The Question: I recently moved to a small city, and I’m seeing centipedes regularly appear in my house at night. They’re light colored, many-legged, and usually whisking their way across the walls or ceiling. My question is, why? I was told that centipedes like to eat other bugs, and we don’t have a lot of other bugs. The only other insect we’ve seen is the occasional wandering ant. In the meantime, my insect-fearing spouse is taking a shoe into the bathroom with him every time nature calls.

Submitted by: Eleanor, West Virginia, USA

house centipededThe Short Answer: Wait! Before you get out the centipede-squashing shoe, you might want to consider the possible connection between these startling, but harmless, arthropods (insects, crustaceans, centipedes, spiders and the like) and your house’s relative lack of other crawling critters. In fact, you might want to thank your new friends.

Some experts believe the common house centipede (Scutigera coleoptrata) originated in the Mediterranean, but wherever it came from, it’s now found on every continent except Antarctica. You can find them under logs and leaves in temperate habitats, wherever it’s damp enough, but if you really want to find some Scutigera coleoptrata quickly, your best bet is people’s homes and basements.

There’s no doubt that these guys tend to trigger a startle reflex, in part because they are so fast. They are considered to be one of the speediest arthropod runners. They are also efficient and voracious hunters. They’ve been observed to hold one prey item in some of their many legs while catching another. And they hunt and eat all those other buggy-type critters that we don’t like in our houses: cockroaches, ants, silverfish, pillbugs, spiders … even other centipedes. And yes, you’ve heard that centipedes have a venomous bite, and that’s true. The toxins of many tropical centipedes can be quite painful. The house centipede’s toxin is relatively harmless, however, and it rarely bites, in part because it isn’t strong enough to break human skin easily. If you are one of the rare people to get bitten by one of these guys, it might register somewhere between a mosquito bite and a bee sting – nothing to have nightmares over.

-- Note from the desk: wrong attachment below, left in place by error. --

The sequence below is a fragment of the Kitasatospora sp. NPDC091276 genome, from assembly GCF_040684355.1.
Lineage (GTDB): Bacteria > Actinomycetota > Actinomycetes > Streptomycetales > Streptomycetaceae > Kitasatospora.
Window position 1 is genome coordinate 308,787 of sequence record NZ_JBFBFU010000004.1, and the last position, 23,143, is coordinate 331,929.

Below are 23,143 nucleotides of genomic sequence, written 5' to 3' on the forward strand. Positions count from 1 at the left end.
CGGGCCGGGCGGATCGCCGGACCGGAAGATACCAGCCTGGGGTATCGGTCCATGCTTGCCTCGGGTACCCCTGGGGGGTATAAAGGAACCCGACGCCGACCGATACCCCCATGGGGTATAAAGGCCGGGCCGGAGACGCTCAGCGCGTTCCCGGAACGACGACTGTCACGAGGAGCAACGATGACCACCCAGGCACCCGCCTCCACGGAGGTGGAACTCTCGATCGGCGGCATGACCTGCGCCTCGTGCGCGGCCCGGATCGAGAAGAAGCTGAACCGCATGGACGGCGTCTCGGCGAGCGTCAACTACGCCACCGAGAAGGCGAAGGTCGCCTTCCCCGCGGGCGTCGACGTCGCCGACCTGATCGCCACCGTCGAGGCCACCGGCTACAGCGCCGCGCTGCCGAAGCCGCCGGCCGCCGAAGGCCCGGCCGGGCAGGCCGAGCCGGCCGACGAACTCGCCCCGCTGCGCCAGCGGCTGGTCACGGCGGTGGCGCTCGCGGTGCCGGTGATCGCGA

So tell your husband that if he’s afraid of insects, he should welcome centipedes. They aren’t insects, for one thing, and in fact, they give insects nightmares. So tell him that when he sees them whisking their way across your walls or ceilings, he should just proudly say, “There go my little exterminators. Those Scutigera are the greatest, and they work for nothing!”

Other Interesting facts: Adult house centipedes have 15 pairs of legs (more on that later), but if you look closely, you’ll notice that the last pair is generally held up in the air. People who study these house centipedecentipedes believe those legs serve as rear antennae – sort of like back-up lights on a car.

Actually, there is one other pair of legs, but you wouldn’t be likely to count them. Turns out that the venomous pinchers at the head are actually the first set of legs, modified to grasp prey and inject a mix of toxins. So house spiders have 30 walking legs, plus two pincher-legs.

However, you might see a house centipede with fewer legs, in which case you are looking at a juvenile. House centipedes molt eight times. As with insects and other arthropods that metamorphose, the stages are called “instars.” The first two instars have no mouthparts and therefore don’t eat (or bite). They continue to develop using the food that was stored in the egg from which they hatched. The first instar has four pairs of legs, and subsequent instars have more pairs of legs until reaching the adult number of 15 pairs at instar six.

For more information on house centipedes, check out these sites: